2015 Landmark Newport - Cargo Bay Project - Part 2

explorer2316

Explorer2316
2015 Landmark Newport - Cargo Bay Project - Part 2 Part one was the front wall of the cargo bay. I thought that part one was a tough and time consuming project that required a lot of sitting back and thinking about how to best lay out the new walls. Little did I know it would be nothing compared to Part 2. If you read Part 1 the project idea was born when I had to remove the front cargo bay wall section to access a black tank sprayer line. When the wall was removed I found there was some additional floor space that could be captured if the wall was modified. I also didn't like the fact the wall was screwed into the floor and figured there has to be a better way to skin that cat than keep making new holes each time the wall was removed. If the design is done properly there is no need to screw any of the barriers to the ceiling or floor. The “C” channel and aluminum top stops were again used to keep the barrier securely in place.

This is the before picture.
1.jpg

After removing the existing walls, there were a number of items that required relocation to one degree or another. After all of them were addressed the NEW wall location could be determined. The first was the 120 receptacle. Its location caused the cord that was plugged in to stick way out and require relocation. Before and after pictures below. Note: The inverter was mounted so the cooling fins were touching the surge suppressor and impacting air movement over the fins. The inverter was moved about 2” to the left to allow good air flow.
2.jpg3.jpg

The next step was to find a new location for the TV jack, 120 receptacle, and cargo bay light switch. I removed a panel on the inside of the outside wall that had been exposed after removing the existing wall. A new piece of 1/8” board was cut to fit the area for mounting the devices. Note: The opening where the existing receptacle power was routed is large enough for the additional wiring to be added. This wiring will be behind the new wall location. The existing wall and new piece were covered with the new material and items mounted.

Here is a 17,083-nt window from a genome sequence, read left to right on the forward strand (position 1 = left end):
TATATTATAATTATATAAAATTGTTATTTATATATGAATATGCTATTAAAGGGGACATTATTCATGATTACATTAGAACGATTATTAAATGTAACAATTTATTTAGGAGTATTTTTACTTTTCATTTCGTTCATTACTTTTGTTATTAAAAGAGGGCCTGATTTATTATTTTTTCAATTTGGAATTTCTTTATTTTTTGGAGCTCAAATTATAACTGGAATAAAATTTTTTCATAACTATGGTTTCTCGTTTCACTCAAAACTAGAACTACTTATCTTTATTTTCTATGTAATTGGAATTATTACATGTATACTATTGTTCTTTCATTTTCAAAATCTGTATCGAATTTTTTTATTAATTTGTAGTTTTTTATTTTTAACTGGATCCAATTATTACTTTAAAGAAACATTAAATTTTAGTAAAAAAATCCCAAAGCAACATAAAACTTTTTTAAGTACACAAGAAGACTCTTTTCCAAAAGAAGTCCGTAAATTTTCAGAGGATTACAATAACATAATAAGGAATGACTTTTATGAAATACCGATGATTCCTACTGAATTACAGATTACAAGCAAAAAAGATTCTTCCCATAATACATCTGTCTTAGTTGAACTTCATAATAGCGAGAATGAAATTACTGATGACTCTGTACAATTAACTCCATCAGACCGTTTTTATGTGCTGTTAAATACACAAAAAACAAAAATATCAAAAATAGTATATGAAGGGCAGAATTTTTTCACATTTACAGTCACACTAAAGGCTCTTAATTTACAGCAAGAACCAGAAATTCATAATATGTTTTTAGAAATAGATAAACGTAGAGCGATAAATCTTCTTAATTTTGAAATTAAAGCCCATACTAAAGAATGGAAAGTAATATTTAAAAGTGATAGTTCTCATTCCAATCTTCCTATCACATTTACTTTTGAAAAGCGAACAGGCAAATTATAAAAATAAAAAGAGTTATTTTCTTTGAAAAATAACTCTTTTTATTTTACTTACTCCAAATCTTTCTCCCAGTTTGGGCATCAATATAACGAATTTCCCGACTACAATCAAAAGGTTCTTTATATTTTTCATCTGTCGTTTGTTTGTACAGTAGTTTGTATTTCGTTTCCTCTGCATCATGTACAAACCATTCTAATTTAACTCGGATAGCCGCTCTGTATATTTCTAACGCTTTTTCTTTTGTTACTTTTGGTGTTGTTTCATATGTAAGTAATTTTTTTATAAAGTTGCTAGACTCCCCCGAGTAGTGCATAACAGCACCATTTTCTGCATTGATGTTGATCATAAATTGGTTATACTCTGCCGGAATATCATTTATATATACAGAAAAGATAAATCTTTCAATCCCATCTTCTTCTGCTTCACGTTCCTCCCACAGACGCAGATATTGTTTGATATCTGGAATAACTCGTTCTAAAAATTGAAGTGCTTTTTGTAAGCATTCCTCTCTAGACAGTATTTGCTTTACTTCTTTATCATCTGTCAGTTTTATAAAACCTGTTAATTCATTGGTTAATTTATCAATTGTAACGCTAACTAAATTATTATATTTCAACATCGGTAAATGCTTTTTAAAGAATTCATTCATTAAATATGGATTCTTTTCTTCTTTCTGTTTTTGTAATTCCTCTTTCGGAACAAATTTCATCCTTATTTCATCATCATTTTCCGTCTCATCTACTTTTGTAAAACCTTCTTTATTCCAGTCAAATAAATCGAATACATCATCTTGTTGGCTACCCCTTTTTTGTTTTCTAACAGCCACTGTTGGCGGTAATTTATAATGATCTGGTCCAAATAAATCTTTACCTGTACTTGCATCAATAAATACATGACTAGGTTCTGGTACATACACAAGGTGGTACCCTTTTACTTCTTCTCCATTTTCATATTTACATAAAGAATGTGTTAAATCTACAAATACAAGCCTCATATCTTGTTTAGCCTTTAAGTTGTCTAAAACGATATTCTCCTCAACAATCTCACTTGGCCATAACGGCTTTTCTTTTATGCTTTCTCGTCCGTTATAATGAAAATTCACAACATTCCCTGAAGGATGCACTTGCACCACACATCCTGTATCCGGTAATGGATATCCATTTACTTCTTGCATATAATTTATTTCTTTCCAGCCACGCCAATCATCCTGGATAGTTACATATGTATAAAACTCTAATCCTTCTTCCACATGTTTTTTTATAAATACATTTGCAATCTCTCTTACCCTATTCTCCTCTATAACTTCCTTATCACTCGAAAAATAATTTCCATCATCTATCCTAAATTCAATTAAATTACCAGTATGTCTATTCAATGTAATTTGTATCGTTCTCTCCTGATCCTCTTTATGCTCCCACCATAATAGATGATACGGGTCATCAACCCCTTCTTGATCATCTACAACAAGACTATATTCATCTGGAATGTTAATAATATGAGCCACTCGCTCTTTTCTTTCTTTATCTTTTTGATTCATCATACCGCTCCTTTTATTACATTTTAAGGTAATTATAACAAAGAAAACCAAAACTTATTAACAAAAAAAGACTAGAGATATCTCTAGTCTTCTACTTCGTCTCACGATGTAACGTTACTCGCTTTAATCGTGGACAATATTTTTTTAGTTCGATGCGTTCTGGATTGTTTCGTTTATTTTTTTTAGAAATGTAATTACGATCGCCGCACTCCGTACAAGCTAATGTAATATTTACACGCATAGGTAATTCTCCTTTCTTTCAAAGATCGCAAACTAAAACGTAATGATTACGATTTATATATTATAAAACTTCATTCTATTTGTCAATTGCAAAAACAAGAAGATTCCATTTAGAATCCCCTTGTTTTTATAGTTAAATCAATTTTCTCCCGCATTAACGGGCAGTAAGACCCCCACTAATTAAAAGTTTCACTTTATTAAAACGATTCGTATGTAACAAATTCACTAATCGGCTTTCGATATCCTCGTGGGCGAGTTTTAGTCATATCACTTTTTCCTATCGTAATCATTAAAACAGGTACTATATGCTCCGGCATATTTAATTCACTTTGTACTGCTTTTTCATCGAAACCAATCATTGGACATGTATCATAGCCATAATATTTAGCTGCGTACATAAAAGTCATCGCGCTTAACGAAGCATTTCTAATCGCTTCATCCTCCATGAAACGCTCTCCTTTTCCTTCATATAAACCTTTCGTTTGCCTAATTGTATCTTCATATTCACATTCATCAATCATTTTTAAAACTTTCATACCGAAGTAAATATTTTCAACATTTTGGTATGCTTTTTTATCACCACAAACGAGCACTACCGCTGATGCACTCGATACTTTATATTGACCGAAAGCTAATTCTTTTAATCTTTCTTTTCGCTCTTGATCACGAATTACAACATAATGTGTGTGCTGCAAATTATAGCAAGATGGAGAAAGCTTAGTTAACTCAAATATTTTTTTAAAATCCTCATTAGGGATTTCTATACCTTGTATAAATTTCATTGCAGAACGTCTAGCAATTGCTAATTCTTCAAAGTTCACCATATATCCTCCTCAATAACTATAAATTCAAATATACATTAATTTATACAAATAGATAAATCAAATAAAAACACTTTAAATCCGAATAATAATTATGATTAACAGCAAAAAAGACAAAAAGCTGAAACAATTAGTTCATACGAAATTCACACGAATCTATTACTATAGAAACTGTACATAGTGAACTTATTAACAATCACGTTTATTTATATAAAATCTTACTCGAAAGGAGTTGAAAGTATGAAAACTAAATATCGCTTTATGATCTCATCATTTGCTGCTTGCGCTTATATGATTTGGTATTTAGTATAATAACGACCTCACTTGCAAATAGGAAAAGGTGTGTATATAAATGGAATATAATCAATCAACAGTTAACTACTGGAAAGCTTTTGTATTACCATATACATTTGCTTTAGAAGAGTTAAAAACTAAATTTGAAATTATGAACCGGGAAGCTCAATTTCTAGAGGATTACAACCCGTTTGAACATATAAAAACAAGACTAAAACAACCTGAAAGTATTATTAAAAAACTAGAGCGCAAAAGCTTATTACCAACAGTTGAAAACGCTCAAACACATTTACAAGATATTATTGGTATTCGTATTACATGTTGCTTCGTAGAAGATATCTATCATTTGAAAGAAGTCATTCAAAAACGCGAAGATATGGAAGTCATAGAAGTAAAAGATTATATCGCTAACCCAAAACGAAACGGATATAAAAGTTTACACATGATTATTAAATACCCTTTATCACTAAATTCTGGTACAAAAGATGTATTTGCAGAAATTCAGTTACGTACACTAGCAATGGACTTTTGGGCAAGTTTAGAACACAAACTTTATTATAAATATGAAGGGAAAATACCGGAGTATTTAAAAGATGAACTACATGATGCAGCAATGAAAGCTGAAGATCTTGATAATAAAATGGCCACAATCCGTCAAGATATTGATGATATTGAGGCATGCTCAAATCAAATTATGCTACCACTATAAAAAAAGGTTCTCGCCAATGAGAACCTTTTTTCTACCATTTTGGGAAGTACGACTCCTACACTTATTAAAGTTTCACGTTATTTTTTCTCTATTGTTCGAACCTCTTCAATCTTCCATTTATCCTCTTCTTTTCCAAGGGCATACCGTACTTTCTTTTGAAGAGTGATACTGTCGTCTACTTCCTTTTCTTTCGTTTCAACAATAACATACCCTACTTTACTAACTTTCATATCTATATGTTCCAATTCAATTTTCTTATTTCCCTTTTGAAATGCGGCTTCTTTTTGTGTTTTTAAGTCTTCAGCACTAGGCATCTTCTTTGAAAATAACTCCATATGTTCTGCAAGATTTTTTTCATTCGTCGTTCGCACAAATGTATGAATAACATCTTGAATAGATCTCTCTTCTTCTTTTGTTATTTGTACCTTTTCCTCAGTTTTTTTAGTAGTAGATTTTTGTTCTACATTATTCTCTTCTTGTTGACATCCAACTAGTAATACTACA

4.jpg5.jpg6.jpg

By the water heater, there was a large bundle of wires that were sticking way out. The Ty-Raps were removed and the bundle flattened out. The wires were then secured again.
7.jpg

The next area that required some work was over by the pump and plumbing. You may note that I had done a previous project to mount the pump on high density foam and install a water expansion tank. If you do any dry camping this is something you definitely want to do. The foam quiets the pump noise down dramatically, and the expansion tank stops continuous “Rrrr, Rrrrr, Rrrr” of the pump. Make sure to use flexible lines on the pump in and out, and get rid of the PEX connections. Getting back on the project track, the pump needed to be relocated up to the upper level next to the expansion tank. The water filter on the ceiling had to be moved about 6” closer to the Utility cabinet. Also, I cut some new pieces of PEX pipe, crimped new connections, and Ty-Raped the pipes to clean up the factory’s plumbing explosion. See the before and after below.
8.jpg9.jpg

Next was to lay out the wall locations and install the aluminum “C” channel on the floor and other supports.
10.jpg

Then I started making and putting the walls in. The first piece was next to the Utility cabinet. A 1/8” piece ply was cut, fitted, and covered. The lip on the side of the Utility cabinet was 1/8”, so the new piece was perfect and flush with the trim.
11.jpg

The other two pieces were cut and covered, and the ventilation louver installed. PROJECT COMPLETE!
12.jpg13.jpg

Front side from Part 1
14.jpg


At the end of the day, I took some measurements. The original cargo area was approximately 96 cubic feet in size. The new cargo area is 123.5 cubic feet. Simple math seems to indicate that I increased by cargo area by 27.5 cubic feet. That is a 28.6% increase in storage area. I personally feel it was worth the work. It not only increased my storage area but I got to really get familiar with what’s in the belly of the beast.
 

Jesstruckn/Jesstalkn

Well-known member
Blake Awesome job. I like the way you do things. look better the factory. LOL